The family home is a generous space where children have large bedrooms, while the maid, Cleo (Yalitza Aparicio, an untrained actor like most of the cast here), and her domestic companion the cook, Adela (Nancy Garcia Garcia), share a tiny room at the top of steep stairs above the roof and the washing lines. We note this and a hundred other inequities.


Cuaron collaborated with his former nanny and family maid during screenwriting. He dedicates this film to Libo and to her class, domestic workers who have looked after and been surrogate mothers to generations of the wealthy middle-class. A dramatic scene on a beach with surging surf demonstrates the risks she would go to for the children.

Cleo’s affair with an intense young man makes connection between events outside the home and political upheaval at the time, like a notorious massacre in the city of student demonstrators by paramilitaries. Their brief affair results in a pregnancy that only embeds her deeper within the family.

After his films on the epic scale, Gravity and Children of Men, and since the very memorable Y Tu Mama Tambien, an intimate, sensitive portrait of coming-of-age, Roma is a powerful reminder of the scope of Cuaron’s talent.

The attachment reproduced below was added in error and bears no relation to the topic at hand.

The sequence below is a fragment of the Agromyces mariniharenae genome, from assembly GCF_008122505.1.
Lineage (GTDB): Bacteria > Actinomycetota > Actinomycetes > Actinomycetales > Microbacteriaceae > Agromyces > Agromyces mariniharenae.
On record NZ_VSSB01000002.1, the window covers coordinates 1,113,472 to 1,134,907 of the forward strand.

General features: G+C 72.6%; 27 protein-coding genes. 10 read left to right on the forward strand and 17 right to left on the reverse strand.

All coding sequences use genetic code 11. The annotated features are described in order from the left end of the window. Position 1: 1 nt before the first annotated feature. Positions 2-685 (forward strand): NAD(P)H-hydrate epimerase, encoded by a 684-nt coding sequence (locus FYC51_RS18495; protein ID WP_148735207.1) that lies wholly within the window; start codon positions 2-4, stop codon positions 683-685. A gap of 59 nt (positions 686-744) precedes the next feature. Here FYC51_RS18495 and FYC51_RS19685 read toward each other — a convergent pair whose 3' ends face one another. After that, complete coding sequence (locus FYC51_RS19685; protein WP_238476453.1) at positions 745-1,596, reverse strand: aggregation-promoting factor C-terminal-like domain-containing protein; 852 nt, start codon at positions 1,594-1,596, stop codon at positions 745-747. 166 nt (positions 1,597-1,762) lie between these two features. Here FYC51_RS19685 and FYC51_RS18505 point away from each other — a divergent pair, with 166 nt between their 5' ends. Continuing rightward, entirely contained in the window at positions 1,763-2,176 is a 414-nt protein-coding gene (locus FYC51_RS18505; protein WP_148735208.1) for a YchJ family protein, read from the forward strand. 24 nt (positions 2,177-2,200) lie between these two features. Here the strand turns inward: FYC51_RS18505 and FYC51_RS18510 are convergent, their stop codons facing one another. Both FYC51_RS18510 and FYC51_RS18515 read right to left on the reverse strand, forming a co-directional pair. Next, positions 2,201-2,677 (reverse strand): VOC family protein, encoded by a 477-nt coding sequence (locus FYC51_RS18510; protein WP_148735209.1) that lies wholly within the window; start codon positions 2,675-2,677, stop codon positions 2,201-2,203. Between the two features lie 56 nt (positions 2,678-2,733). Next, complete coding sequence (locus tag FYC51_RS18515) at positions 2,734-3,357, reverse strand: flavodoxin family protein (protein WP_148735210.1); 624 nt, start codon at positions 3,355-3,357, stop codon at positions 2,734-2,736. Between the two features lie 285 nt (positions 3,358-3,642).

With its roots in both poetic realism and neo-realism, Roma is also a reminder of what cinema can be when not driven by commercial imperatives.


Jane’s reviews are also published by the Canberra Critics Circle, the Film Critics Circle of Australia, and broadcast on ArtSound FM 92.7


Review by © Jane Freebury

The vast emptiness of space is now lodged in our collective imagination as a pretty unsettling concept. Maybe even harder to accept than extra-terrestrial monsters or alien forms of life. The idea that we may be alone in the void, with only a few microbes buried in soil some millions of light years away for company, is hard to get your head around. Is there anybody out there, please?